"Oh, bother! girls don't understand," Yaspard muttered; and then therewas a long silence, which was broken at last by the lad clapping hishands together and shouting, "Hurrah! I've got an idea! a splendididea! The very thing!" He sprang to his feet and tossed back hisgolden-brown curls, and stood like a young Apollo all aglow with lifeand ardour.

  "You always look so beautiful, Yaspard, when you have an idea!" saidthe worshipping little sister, gazing her admiration of the handsomelad, who was the hero of all her dreams.

  He laughed. He was accustomed to her homage--if the truth be told, hetook it as his right.

  "Never mind about my beauty at present, but come along, for I must setmy idea to work at once. I wonder I never thought of it before."

  "Ah, do wait a very little longer, brodhor," the girl begged. Whencoaxing or caressing him, she always used the old form of the word,which signified the dearest relationship she knew. They were orphans,and "brother" was Signy's nearest as well as dearest friend alive. Henever could resist the soft tone and word, so answered--

  "Why do you want to stay here?"

  "I have been watching Loki fish, and it is so funny; I want to see whenhe _will_ be satisfied. He has been at it for hours."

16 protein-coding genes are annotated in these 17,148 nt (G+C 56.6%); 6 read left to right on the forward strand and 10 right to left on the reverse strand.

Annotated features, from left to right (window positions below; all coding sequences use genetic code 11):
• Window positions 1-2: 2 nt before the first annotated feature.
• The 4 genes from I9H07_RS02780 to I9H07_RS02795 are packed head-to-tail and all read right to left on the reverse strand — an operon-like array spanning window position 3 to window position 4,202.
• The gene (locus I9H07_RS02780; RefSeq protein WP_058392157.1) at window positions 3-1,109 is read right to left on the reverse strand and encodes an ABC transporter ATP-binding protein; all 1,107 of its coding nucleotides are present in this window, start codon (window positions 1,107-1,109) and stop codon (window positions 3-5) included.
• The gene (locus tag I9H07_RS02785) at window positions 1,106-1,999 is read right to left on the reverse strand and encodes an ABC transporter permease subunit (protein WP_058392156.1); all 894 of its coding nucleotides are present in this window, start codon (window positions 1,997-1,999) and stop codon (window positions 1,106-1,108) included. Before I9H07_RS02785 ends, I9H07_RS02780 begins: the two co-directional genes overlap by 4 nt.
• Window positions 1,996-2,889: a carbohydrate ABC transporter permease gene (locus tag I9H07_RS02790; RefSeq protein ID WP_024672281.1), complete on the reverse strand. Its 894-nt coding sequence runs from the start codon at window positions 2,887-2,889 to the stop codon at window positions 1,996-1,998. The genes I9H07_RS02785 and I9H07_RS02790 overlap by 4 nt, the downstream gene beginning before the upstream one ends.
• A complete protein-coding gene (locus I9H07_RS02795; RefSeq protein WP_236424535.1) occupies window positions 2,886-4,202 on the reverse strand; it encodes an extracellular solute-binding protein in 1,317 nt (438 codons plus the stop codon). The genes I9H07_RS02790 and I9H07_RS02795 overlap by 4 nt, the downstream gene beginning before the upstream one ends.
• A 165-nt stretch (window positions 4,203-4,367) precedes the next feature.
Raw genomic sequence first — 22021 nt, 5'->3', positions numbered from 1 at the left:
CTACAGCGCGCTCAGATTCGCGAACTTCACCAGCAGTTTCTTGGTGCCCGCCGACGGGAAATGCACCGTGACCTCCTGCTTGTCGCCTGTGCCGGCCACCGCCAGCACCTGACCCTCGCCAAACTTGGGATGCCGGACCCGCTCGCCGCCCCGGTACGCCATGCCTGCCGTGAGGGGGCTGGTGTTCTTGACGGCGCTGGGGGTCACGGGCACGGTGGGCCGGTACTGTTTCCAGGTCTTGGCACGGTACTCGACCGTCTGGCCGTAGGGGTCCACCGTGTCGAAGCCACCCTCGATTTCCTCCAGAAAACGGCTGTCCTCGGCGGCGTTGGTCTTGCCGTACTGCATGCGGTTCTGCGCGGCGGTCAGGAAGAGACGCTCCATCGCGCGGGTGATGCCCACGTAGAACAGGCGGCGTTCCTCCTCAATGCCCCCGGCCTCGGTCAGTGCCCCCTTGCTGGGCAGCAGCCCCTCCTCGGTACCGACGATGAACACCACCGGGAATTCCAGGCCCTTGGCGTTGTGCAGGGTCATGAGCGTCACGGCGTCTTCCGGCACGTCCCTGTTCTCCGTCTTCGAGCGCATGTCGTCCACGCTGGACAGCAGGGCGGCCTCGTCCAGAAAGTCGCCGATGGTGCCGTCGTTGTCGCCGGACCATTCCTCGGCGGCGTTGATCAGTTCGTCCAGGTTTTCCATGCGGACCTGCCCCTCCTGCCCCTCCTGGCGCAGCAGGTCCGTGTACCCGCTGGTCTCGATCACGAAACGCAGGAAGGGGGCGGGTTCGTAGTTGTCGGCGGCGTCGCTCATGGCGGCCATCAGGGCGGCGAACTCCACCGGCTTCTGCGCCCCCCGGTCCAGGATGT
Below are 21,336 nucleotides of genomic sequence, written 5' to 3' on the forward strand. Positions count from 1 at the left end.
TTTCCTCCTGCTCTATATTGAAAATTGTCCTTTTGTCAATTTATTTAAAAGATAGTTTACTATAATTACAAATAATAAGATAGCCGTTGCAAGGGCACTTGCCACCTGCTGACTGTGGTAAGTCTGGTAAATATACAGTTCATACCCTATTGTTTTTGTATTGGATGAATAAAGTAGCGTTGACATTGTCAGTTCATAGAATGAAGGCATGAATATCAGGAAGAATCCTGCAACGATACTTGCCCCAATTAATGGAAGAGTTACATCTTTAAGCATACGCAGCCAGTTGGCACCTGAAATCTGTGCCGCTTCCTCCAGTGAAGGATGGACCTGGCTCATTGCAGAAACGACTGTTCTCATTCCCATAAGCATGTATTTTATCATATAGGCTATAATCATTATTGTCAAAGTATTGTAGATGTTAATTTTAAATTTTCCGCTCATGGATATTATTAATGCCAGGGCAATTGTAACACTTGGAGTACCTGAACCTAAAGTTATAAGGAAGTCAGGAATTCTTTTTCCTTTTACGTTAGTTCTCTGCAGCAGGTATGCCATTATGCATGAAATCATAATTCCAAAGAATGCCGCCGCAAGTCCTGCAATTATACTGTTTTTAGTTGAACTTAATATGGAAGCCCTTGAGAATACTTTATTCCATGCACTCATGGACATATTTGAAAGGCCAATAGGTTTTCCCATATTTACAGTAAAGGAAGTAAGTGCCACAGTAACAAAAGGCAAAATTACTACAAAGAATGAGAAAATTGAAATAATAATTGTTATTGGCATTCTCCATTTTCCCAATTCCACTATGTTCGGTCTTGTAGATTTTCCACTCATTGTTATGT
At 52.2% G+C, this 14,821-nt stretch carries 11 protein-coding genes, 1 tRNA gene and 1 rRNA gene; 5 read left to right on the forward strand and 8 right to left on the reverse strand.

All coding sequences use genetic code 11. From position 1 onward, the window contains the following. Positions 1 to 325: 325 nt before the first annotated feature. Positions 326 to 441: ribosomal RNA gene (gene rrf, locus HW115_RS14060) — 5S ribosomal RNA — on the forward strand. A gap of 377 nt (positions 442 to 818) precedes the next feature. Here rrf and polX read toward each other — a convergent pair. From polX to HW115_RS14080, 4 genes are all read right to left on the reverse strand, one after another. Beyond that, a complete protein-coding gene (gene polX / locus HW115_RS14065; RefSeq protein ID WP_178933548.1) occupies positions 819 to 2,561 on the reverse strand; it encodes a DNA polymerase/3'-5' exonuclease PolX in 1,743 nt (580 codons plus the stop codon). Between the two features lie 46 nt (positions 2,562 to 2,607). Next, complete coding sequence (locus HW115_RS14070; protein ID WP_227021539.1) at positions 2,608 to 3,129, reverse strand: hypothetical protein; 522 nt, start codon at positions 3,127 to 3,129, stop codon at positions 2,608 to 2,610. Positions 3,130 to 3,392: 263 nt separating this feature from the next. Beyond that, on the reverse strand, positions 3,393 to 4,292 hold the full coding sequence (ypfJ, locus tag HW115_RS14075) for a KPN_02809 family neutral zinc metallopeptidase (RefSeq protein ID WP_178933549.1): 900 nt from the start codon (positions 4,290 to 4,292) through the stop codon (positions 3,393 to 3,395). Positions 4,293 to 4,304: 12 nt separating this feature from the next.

Loki was a pet cormorant, and Yaspard had taught him to seek food forhimself in the voe. The affectionate bird, though allowed suchlicence, never failed to return to Boden when hunger was satisfied; andat all times he would come at once to his master's call.

  Yaspard stood for a minute looking at the bird as it swam about, everynow and then taking a sudden leap and "header" after some unwarysillack. There were shoals of small cod-fish in the voe, and Loki hadno difficulty in filling his most capacious maw. His mode of fishingwas certainly comical, but Yaspard was not so interested in the matteras Signy, therefore his eyes were soon roving again to the islets andboats.

  Presently his attention became riveted on a smart skiff rounding theheadlands in a manner which proved that she was managed by skilfulhands. As the boat drew nearer, rising lightly on the waves, Yaspardsaid, "Yes, it's the _Laulie_. What splendid sea-boys those lads ofLunda are! They are always off somewhere; always having some grand funon the water. They are making for Havnholme now, and I expect theymean to stay there all night. Oh, bother feuds and family fights! Iwish I were with them."

  "They must be nice boys," said Signy. "It does seem very sad that youcan't have them for chums. I can't see why our grandfathers' quarrelsand Uncle Brues's grumpiness should hinder you from being friends withthe only boys of our rank within reach of Boden."